Woonsocket, South Dakota — The Town with the Beautiful Lake.
Woonsocket Website: http://www.woonsocketsd.com/
History of Woonsocket
The City of Woonsocket began in 1883 at the junction of the Chicago, Milwaukee, and Saint Paul Railroads. The superintendent of the railroad was C.H. Prior, and he named the new town Woonsocket, after his home town of Woonsocket, Rhode Island. Lake Prior, located in the center of town, is named after Mr. Prior. The town of Woonsocket grew rapidly. The first day lots were offered for sale, 50 lots were sold. Woonsocket grew so fast that it was called “Boomstrucket.”
The population grew from 500 to 800 people in two months. The first business establishment to be located in Woonsocket was a saloon. Three days after the sale of the first lot, the first church services were held in a carpenter’s shed, which had recently been moved in.
Since Woonsocket was in the geographical area of artesian wells, there was an ample supply of good water. For a piece of history on an artesian well that made Woonsocket world famous, click on this link: Woonsocket Artesian Well. Another advantage of Woonsocket was fertile land and good railroad facilities.
Woonsocket is the county seat of Sanborn County and is home to the Sanborn County Courthouse.
Looking ahead, it has, and shall always remain “Woonsocket, South Dakota — The Town with the Beautiful Lake.”
Hours of hunting can be spent around the countryside of Woonsocket. Enjoy pheasant, deer, coyote, duck, and goose hunting. There are many hunting lodges available in the area:
- Evers Pheasant Hunting
- Feistner’s Hunting & Guide Service
- The Roost ** 605-796-4804 or 847-814-0421
- Swenson, Kent & Gay
Thousands of melons are grown annually. Many stands sell these melons. Watermelon, muskmelon, squash, and pumpkin are raised in the area. Some of the area producers include:
- Larry Baysinger Melons ** 605-796-4525
- Larson’s Melon Market – Charles Larson ** 605-796-4882
- Larson Melons – Kelly & Paul Larson ** 605-796-4169 or 605-495-4188
- Randy Larson ** 605-796-4088
- Swenson Produce ** 605-796-4272
The Community Center was built as a result of the team effort of community residents and the City of Woonsocket, and was funded by community donations. The Center is used by the Senior Citizens and is available for rent for community meetings and functions by calling 605-796-4476 (Owen).
Woonsocket has two city parks. One is located on the west side of Lake Prior by the pool and has swing sets, a firetruck slide, a big slide play set, and a merry-go-round. The other is located across from the baseball and softball field and has swing sets and slides. The tennis courts are located here. Picnics can be enjoyed at both.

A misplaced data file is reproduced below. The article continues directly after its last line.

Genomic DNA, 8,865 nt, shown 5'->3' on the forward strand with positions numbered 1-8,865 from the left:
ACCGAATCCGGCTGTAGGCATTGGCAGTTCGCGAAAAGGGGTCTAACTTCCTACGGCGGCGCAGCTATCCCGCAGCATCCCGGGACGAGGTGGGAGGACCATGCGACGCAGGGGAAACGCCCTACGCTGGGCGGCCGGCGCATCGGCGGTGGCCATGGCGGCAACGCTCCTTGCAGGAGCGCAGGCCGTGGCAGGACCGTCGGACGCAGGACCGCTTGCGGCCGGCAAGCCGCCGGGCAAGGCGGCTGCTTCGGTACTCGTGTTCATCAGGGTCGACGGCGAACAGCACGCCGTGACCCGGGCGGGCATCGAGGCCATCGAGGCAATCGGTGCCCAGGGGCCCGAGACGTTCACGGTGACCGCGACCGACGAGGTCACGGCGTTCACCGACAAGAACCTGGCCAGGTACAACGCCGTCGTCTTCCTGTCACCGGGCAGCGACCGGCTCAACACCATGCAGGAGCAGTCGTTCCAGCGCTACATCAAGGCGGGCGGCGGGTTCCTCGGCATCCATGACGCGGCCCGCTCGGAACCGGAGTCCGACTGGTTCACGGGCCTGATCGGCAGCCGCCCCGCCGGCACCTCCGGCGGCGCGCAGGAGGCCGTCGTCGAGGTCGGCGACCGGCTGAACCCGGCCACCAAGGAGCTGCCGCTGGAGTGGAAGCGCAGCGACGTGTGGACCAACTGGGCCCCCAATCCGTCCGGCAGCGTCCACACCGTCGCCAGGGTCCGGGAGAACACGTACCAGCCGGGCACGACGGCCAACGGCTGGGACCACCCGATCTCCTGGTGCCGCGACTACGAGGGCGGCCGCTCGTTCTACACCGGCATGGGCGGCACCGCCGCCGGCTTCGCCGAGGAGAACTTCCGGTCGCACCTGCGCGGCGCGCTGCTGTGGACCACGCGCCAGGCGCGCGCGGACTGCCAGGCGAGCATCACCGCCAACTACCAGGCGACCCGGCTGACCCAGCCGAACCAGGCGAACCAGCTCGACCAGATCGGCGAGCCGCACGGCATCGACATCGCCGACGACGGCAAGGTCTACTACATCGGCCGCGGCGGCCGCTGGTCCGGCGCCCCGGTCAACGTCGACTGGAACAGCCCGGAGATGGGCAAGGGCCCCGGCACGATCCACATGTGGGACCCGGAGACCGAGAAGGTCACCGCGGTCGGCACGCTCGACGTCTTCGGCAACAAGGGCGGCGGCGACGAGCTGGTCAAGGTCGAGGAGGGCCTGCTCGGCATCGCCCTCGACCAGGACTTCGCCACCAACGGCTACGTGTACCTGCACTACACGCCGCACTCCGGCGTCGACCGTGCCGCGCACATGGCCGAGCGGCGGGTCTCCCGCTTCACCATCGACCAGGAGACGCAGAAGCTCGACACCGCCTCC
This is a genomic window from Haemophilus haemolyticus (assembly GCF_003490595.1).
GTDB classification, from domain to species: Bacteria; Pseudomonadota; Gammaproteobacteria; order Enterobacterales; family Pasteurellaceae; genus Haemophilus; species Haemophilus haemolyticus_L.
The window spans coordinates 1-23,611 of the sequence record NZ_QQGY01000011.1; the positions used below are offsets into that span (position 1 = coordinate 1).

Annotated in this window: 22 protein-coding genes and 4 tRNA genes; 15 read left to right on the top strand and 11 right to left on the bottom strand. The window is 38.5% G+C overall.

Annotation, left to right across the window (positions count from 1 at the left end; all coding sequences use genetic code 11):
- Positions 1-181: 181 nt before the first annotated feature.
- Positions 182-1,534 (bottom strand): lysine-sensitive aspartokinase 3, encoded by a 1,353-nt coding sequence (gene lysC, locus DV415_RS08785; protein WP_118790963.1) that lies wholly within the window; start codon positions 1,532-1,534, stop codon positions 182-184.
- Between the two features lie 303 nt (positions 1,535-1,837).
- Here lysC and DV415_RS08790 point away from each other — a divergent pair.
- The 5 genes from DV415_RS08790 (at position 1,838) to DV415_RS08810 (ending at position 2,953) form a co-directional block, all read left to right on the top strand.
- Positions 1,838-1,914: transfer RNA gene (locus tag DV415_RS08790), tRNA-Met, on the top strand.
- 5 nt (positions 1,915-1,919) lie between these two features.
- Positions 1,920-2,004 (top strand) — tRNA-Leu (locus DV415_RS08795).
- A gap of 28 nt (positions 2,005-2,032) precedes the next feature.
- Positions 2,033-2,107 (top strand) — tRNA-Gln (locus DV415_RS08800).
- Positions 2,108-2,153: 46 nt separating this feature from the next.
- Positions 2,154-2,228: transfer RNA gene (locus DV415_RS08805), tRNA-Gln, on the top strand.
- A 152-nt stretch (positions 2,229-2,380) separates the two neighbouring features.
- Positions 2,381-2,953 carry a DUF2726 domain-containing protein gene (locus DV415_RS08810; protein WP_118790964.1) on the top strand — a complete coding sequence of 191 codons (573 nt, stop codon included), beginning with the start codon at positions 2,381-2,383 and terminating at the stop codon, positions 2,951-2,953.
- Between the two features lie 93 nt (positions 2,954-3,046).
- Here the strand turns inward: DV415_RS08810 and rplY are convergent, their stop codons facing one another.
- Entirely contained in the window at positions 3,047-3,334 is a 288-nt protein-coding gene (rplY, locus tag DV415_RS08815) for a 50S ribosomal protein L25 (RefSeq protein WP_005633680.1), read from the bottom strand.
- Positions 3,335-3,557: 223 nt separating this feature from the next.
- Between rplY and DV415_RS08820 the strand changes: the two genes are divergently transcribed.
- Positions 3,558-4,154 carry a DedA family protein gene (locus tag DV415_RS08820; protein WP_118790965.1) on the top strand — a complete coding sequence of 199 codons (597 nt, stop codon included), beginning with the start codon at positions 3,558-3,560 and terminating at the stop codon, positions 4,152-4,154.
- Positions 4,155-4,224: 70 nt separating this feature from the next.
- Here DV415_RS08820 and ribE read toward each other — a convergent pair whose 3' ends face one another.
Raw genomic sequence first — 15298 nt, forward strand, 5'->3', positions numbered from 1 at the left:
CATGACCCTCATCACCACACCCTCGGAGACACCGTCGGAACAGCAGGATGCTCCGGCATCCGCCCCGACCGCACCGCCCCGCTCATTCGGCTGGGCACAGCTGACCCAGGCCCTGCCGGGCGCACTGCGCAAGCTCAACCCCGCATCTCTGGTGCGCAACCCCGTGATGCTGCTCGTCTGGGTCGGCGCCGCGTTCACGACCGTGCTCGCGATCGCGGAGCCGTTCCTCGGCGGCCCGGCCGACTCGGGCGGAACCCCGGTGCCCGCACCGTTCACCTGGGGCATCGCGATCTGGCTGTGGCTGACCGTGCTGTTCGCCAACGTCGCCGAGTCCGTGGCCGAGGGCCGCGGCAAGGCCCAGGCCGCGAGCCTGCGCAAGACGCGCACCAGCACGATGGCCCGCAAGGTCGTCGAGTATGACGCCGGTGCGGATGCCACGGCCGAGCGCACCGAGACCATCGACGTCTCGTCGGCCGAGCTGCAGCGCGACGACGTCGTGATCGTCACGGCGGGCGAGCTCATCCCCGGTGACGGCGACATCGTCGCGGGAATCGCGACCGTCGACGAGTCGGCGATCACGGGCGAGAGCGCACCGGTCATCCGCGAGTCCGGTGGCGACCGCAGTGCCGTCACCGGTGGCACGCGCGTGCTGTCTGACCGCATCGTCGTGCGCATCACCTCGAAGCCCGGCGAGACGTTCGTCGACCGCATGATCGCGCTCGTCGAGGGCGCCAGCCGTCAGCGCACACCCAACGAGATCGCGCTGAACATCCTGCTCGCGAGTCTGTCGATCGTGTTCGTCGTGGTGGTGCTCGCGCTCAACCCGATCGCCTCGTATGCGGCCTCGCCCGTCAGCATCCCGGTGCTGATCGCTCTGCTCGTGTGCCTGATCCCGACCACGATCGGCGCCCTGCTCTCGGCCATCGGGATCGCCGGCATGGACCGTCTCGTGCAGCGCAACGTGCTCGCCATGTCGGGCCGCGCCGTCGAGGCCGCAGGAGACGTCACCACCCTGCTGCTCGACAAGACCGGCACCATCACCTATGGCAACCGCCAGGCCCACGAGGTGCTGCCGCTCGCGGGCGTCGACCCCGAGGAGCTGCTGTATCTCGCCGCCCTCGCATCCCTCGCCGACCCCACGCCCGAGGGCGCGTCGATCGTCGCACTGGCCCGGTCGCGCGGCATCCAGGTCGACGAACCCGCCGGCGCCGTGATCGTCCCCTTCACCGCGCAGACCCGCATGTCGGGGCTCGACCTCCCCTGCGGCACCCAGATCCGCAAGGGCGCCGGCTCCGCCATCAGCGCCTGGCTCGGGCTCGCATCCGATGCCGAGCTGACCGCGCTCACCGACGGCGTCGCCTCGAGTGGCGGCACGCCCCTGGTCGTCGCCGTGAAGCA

Lake Prior is a beautiful lake with an island connected to the main land by a bridge, a new filtrated concrete swimming area, triple flume water slide, a kiddy slide and new playground equipment. A new walkway was completed around the lake, and a gazebo sits on the island. The lake is also home to a pair of beautiful swans. Summers around the lake can be spent swimming, fishing, or using the recreational facilities that are available. The annual 4th of July festivities are centered around the lake.
Woonsocket has camping spots with electrical outlets, water and sewer facilities. They are located on the north side of Lake Prior.
Woonsocket offers a variety of summer activities including baseball, softball, golfing, and tennis. Baseball is available for boys ages 6-12 and softball is offered to girls ages 6-16. There are also men’s and women’s slow-pitch softball teams.
Twin Lakes are two lakes that are partially divided by a jutting peninsula. Locals have built cabins along the east side of the lakes and spend most of their summer vacation enjoying their home-away-from-home. At Twin Lakes you can enjoy camping, swimming, fishing, and boating.
The James River is located nine miles east of Woonsocket near Forestburg. Many days of fishing can be spent there.
The Missouri River at Ft. Thompson is approximately one hour west of Woonsocket.
Howdy, from Colorado. I had long wondered how there was a Woonsocket in both RI and SD. Now I know. Thought you needed a comment here 🙂 Hope to visit soon, as its been awhile.
Thanks Kent for leaving a comment. 🙂 Yep, thanks to the railroad a lot of towns popped up in South Dakota. And a lot of them are now almost ghost towns unfortunately. 🙁